New study allows for at-home stem cell treatments
Posted December 9, 2015
Durham, N.C. — Traditionally, a stem cell transplant to fight cancer involves 100 days in the hospital, but a study conducted by doctors at Duke University Hospital is putting that assumption to the test.
Late last spring Beth Vanderkin, 44, was diagnosed with lymphoma after doctors discovered a mass in her chest.
"The tumor grew larger, instead of shrinking," Vanderkin said.
Doctors at Duke tried low-dose radiation treatments in effort to shrink the tumor enough so that she could breathe. They did not expect the treatments to be as effective as they were.
"The cancer is gone," she said.
After doctors said the cancer was gone, Vanderkin was able to receive a bone marrow transplant to reduce the chance of recurrence. Her 21-year-old daughter was the donor.
The transplant was done at Duke, and a current study gave her the option of getting the rest of her care and treatments at home.
Anderson Garrett, a nurse, is among the staff members who visits Vanderkin on a regular basis at her home to collect blood and stool samples for the study.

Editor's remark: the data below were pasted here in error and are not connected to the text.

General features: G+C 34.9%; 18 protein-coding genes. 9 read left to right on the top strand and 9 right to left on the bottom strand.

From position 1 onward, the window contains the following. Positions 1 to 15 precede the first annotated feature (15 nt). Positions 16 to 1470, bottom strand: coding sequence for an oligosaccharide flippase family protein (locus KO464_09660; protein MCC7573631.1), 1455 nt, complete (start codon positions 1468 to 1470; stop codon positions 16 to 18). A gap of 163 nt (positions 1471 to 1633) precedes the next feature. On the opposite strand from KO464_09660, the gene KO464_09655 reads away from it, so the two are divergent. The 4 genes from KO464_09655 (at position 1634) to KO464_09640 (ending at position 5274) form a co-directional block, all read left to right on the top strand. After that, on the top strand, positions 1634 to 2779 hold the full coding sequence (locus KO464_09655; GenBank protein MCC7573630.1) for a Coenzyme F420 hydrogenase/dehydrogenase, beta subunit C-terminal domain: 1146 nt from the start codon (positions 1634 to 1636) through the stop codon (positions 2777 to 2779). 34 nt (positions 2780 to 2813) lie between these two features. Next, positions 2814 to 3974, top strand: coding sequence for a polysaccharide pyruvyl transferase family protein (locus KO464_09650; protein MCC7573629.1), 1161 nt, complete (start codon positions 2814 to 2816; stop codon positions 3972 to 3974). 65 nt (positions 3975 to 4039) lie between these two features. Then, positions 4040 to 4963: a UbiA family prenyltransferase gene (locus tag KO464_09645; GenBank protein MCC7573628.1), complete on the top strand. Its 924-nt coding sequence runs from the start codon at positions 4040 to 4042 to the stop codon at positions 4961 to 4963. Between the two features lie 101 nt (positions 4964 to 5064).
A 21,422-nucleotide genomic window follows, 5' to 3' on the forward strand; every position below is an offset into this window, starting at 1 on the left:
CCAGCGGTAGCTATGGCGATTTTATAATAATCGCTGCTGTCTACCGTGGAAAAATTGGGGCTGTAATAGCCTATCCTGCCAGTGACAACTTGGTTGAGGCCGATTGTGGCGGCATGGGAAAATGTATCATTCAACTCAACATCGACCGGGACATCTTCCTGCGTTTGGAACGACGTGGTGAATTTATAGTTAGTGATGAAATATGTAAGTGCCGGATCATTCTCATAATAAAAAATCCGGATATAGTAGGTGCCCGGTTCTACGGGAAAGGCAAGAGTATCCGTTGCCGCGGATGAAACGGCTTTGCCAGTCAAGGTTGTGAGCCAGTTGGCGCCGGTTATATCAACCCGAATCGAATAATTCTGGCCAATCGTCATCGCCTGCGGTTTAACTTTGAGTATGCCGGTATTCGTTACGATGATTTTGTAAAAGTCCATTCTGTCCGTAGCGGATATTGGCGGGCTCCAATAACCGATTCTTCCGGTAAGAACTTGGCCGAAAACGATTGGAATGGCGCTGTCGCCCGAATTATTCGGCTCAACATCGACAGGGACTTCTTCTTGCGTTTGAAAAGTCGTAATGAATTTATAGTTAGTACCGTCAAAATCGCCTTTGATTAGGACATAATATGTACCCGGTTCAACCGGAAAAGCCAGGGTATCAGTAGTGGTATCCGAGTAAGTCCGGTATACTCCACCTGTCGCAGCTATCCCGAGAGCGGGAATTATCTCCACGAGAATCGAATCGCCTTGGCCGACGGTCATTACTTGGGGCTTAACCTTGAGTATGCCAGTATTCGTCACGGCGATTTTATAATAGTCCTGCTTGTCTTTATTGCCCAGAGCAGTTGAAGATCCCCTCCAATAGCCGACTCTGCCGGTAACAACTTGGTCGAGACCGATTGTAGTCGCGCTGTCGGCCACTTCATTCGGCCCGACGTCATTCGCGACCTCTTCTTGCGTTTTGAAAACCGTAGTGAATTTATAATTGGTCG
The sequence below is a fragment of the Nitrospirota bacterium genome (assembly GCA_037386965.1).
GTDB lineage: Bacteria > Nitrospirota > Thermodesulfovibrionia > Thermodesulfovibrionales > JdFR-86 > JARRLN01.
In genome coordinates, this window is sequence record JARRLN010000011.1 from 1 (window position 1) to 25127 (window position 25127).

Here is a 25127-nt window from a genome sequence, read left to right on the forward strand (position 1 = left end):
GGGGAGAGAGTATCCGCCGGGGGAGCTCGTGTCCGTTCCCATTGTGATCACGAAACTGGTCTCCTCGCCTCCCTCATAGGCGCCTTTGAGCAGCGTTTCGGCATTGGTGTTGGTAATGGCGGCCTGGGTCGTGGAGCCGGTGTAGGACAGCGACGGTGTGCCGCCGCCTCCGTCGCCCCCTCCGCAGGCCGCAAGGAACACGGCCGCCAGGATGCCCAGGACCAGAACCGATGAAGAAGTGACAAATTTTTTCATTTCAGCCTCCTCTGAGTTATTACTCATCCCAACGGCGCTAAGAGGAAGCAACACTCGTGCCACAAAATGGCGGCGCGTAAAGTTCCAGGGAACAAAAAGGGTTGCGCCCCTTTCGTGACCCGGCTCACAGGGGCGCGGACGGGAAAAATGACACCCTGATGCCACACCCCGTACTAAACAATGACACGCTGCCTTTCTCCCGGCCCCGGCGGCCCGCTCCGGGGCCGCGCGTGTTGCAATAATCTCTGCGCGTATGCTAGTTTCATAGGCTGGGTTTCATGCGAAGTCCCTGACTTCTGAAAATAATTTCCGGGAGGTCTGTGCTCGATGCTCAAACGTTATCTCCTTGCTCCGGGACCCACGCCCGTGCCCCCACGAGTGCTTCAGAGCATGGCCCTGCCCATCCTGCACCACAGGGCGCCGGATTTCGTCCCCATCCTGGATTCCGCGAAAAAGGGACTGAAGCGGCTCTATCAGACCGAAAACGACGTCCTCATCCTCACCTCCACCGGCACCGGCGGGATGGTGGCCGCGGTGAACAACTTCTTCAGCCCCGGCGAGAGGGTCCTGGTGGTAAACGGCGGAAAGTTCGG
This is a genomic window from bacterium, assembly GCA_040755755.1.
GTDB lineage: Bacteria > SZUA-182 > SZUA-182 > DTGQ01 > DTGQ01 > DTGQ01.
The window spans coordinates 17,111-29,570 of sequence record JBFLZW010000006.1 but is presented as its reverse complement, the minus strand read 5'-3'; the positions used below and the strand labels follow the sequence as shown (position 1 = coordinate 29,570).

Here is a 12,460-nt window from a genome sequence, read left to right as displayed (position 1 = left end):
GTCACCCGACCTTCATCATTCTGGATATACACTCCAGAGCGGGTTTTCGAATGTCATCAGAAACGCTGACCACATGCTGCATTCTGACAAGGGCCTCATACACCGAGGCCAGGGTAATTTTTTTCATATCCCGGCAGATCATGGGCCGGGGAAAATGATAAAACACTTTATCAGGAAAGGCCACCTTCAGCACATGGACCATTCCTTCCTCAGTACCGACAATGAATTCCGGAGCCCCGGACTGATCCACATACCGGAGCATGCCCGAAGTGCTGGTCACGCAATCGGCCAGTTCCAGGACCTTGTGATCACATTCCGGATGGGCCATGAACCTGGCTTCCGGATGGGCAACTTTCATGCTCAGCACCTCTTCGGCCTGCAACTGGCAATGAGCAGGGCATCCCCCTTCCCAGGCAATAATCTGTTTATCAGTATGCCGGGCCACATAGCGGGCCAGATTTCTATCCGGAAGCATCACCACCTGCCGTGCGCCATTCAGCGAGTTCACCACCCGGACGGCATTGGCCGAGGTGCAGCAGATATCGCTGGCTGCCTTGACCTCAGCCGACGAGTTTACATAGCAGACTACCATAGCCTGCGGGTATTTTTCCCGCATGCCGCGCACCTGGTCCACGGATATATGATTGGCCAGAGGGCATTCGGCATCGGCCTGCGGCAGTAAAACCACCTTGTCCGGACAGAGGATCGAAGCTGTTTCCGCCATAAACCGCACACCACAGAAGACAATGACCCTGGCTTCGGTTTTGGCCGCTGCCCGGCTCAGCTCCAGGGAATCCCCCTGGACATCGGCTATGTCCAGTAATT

"We are comparing the results to the patients that are in the hospital at the time that they are here," said Dr. Nelson Chao, chief of the Division of Cellular Therapy.
Chao said he is interested in the organisms that live in a person versus what has been discovered in hospital environments.
"A lot of the bugs in the hospital are not very friendly bugs, and the question is, if (a patient) stays at home, will those bugs be the same bugs they have always been used to," he said.
With certain infection controls established in the home, Dr. Chao says it is possible that patients will fare better at home. The benefits include lower costs, better diet and exercise and overall quality of life.
"It has just been wonderful...it is wonderful to be at home and not be in a hospital environment," Vanderkin said.